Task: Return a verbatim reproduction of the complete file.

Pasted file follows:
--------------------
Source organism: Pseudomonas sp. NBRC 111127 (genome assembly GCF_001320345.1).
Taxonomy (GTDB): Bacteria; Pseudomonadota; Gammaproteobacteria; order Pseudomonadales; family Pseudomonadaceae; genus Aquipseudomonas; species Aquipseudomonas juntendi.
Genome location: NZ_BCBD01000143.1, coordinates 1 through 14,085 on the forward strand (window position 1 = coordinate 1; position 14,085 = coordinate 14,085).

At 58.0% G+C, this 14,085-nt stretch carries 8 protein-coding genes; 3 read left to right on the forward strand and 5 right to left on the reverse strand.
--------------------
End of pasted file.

Source organism: Pseudomonas sp. NBRC 111127 (genome assembly GCF_001320345.1).
Taxonomy (GTDB): Bacteria; Pseudomonadota; Gammaproteobacteria; order Pseudomonadales; family Pseudomonadaceae; genus Aquipseudomonas; species Aquipseudomonas juntendi.
Genome location: NZ_BCBD01000143.1, coordinates 1 through 14,085 on the forward strand (window position 1 = coordinate 1; position 14,085 = coordinate 14,085).

At 58.0% G+C, this 14,085-nt stretch carries 8 protein-coding genes; 3 read left to right on the forward strand and 5 right to left on the reverse strand.